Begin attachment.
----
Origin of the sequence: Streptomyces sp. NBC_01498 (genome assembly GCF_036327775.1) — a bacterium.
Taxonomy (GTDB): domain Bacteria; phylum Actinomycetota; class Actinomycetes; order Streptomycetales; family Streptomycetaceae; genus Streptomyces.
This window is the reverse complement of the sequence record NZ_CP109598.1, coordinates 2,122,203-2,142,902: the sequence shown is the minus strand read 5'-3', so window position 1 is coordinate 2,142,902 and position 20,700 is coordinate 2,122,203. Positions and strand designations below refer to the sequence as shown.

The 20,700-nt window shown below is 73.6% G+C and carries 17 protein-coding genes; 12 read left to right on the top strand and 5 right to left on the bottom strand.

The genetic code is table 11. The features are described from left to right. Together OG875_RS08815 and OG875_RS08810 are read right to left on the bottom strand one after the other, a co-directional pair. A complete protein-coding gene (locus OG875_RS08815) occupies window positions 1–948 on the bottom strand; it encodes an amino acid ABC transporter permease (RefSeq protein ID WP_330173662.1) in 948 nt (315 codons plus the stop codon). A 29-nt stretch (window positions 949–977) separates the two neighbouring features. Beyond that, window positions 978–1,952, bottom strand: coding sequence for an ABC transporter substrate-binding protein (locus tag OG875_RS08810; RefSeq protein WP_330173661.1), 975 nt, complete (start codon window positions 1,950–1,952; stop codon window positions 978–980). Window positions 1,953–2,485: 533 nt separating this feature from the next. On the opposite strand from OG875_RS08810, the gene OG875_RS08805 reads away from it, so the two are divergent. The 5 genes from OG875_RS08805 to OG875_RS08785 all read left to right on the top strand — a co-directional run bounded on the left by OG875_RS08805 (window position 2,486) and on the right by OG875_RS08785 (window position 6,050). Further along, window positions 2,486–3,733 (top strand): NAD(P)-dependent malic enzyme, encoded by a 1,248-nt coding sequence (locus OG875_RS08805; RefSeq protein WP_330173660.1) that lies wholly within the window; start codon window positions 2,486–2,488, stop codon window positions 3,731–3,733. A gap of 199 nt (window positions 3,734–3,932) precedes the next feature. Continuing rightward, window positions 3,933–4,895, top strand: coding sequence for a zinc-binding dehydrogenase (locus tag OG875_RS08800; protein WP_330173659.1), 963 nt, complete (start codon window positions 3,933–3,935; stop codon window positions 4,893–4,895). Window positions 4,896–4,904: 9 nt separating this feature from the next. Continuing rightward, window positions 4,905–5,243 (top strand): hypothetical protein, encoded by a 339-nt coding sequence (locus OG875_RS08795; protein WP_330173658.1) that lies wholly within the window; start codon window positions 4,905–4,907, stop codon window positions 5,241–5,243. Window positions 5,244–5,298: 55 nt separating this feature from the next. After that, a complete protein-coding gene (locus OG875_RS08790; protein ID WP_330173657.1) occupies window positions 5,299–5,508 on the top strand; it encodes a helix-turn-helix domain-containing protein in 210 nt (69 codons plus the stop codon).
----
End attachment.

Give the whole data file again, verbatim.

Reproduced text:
Origin of the sequence: Streptomyces sp. NBC_01498 (genome assembly GCF_036327775.1) — a bacterium.
Taxonomy (GTDB): domain Bacteria; phylum Actinomycetota; class Actinomycetes; order Streptomycetales; family Streptomycetaceae; genus Streptomyces.
This window is the reverse complement of the sequence record NZ_CP109598.1, coordinates 2,122,203-2,142,902: the sequence shown is the minus strand read 5'-3', so window position 1 is coordinate 2,142,902 and position 20,700 is coordinate 2,122,203. Positions and strand designations below refer to the sequence as shown.

The 20,700-nt window shown below is 73.6% G+C and carries 17 protein-coding genes; 12 read left to right on the top strand and 5 right to left on the bottom strand.

The genetic code is table 11. The features are described from left to right. Together OG875_RS08815 and OG875_RS08810 are read right to left on the bottom strand one after the other, a co-directional pair. A complete protein-coding gene (locus OG875_RS08815) occupies window positions 1–948 on the bottom strand; it encodes an amino acid ABC transporter permease (RefSeq protein ID WP_330173662.1) in 948 nt (315 codons plus the stop codon). A 29-nt stretch (window positions 949–977) separates the two neighbouring features. Beyond that, window positions 978–1,952, bottom strand: coding sequence for an ABC transporter substrate-binding protein (locus tag OG875_RS08810; RefSeq protein WP_330173661.1), 975 nt, complete (start codon window positions 1,950–1,952; stop codon window positions 978–980). Window positions 1,953–2,485: 533 nt separating this feature from the next. On the opposite strand from OG875_RS08810, the gene OG875_RS08805 reads away from it, so the two are divergent. The 5 genes from OG875_RS08805 to OG875_RS08785 all read left to right on the top strand — a co-directional run bounded on the left by OG875_RS08805 (window position 2,486) and on the right by OG875_RS08785 (window position 6,050). Further along, window positions 2,486–3,733 (top strand): NAD(P)-dependent malic enzyme, encoded by a 1,248-nt coding sequence (locus OG875_RS08805; RefSeq protein WP_330173660.1) that lies wholly within the window; start codon window positions 2,486–2,488, stop codon window positions 3,731–3,733. A gap of 199 nt (window positions 3,734–3,932) precedes the next feature. Continuing rightward, window positions 3,933–4,895, top strand: coding sequence for a zinc-binding dehydrogenase (locus tag OG875_RS08800; protein WP_330173659.1), 963 nt, complete (start codon window positions 3,933–3,935; stop codon window positions 4,893–4,895). Window positions 4,896–4,904: 9 nt separating this feature from the next. Continuing rightward, window positions 4,905–5,243 (top strand): hypothetical protein, encoded by a 339-nt coding sequence (locus OG875_RS08795; protein WP_330173658.1) that lies wholly within the window; start codon window positions 4,905–4,907, stop codon window positions 5,241–5,243. Window positions 5,244–5,298: 55 nt separating this feature from the next. After that, a complete protein-coding gene (locus OG875_RS08790; protein ID WP_330173657.1) occupies window positions 5,299–5,508 on the top strand; it encodes a helix-turn-helix domain-containing protein in 210 nt (69 codons plus the stop codon).